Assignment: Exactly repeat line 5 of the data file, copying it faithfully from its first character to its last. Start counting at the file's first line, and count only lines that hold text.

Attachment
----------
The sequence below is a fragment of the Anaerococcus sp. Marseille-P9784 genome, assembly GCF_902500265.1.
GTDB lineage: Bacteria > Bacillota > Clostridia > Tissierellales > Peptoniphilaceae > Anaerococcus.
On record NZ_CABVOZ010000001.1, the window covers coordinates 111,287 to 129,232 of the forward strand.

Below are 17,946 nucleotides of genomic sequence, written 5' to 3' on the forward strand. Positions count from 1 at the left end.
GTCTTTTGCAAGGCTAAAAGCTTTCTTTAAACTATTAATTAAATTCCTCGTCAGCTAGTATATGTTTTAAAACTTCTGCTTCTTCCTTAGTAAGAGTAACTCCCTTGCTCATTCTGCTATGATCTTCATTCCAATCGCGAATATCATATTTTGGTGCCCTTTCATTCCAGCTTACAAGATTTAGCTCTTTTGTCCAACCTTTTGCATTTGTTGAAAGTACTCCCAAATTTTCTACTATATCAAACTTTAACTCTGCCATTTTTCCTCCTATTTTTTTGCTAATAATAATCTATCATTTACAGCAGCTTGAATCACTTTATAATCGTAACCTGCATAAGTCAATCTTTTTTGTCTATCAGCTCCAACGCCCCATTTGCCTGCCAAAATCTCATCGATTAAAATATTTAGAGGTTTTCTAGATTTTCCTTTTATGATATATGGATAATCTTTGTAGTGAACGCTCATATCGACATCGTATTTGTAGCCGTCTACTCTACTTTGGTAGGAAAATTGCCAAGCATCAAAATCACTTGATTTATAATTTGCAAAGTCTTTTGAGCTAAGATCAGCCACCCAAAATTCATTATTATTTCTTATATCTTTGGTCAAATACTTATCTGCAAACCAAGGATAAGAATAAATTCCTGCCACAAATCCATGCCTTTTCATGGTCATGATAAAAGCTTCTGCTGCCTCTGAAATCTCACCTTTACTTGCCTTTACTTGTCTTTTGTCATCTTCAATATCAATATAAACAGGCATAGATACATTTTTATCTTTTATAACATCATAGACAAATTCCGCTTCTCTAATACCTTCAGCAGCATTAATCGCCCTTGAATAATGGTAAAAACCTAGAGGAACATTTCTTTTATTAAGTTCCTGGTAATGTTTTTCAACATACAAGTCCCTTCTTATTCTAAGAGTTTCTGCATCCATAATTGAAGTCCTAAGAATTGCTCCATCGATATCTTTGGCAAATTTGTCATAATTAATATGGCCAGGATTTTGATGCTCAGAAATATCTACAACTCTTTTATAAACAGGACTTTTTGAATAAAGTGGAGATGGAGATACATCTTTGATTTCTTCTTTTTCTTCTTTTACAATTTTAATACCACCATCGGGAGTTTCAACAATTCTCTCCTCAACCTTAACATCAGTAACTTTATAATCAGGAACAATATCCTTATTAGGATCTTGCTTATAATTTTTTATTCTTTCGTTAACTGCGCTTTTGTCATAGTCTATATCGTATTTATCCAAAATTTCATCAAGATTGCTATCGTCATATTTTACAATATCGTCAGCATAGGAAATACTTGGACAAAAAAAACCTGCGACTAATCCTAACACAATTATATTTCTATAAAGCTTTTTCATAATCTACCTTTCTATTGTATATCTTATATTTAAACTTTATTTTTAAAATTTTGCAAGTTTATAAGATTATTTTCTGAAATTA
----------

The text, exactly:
GTCTTTTGCAAGGCTAAAAGCTTTCTTTAAACTATTAATTAAATTCCTCGTCAGCTAGTATATGTTTTAAAACTTCTGCTTCTTCCTTAGTAAGAGTAACTCCCTTGCTCATTCTGCTATGATCTTCATTCCAATCGCGAATATCATATTTTGGTGCCCTTTCATTCCAGCTTACAAGATTTAGCTCTTTTGTCCAACCTTTTGCATTTGTTGAAAGTACTCCCAAATTTTCTACTATATCAAACTTTAACTCTGCCATTTTTCCTCCTATTTTTTTGCTAATAATAATCTATCATTTACAGCAGCTTGAATCACTTTATAATCGTAACCTGCATAAGTCAATCTTTTTTGTCTATCAGCTCCAACGCCCCATTTGCCTGCCAAAATCTCATCGATTAAAATATTTAGAGGTTTTCTAGATTTTCCTTTTATGATATATGGATAATCTTTGTAGTGAACGCTCATATCGACATCGTATTTGTAGCCGTCTACTCTACTTTGGTAGGAAAATTGCCAAGCATCAAAATCACTTGATTTATAATTTGCAAAGTCTTTTGAGCTAAGATCAGCCACCCAAAATTCATTATTATTTCTTATATCTTTGGTCAAATACTTATCTGCAAACCAAGGATAAGAATAAATTCCTGCCACAAATCCATGCCTTTTCATGGTCATGATAAAAGCTTCTGCTGCCTCTGAAATCTCACCTTTACTTGCCTTTACTTGTCTTTTGTCATCTTCAATATCAATATAAACAGGCATAGATACATTTTTATCTTTTATAACATCATAGACAAATTCCGCTTCTCTAATACCTTCAGCAGCATTAATCGCCCTTGAATAATGGTAAAAACCTAGAGGAACATTTCTTTTATTAAGTTCCTGGTAATGTTTTTCAACATACAAGTCCCTTCTTATTCTAAGAGTTTCTGCATCCATAATTGAAGTCCTAAGAATTGCTCCATCGATATCTTTGGCAAATTTGTCATAATTAATATGGCCAGGATTTTGATGCTCAGAAATATCTACAACTCTTTTATAAACAGGACTTTTTGAATAAAGTGGAGATGGAGATACATCTTTGATTTCTTCTTTTTCTTCTTTTACAATTTTAATACCACCATCGGGAGTTTCAACAATTCTCTCCTCAACCTTAACATCAGTAACTTTATAATCAGGAACAATATCCTTATTAGGATCTTGCTTATAATTTTTTATTCTTTCGTTAACTGCGCTTTTGTCATAGTCTATATCGTATTTATCCAAAATTTCATCAAGATTGCTATCGTCATATTTTACAATATCGTCAGCATAGGAAATACTTGGACAAAAAAAACCTGCGACTAATCCTAACACAATTATATTTCTATAAAGCTTTTTCATAATCTACCTTTCTATTGTATATCTTATATTTAAACTTTATTTTTAAAATTTTGCAAGTTTATAAGATTATTTTCTGAAATTA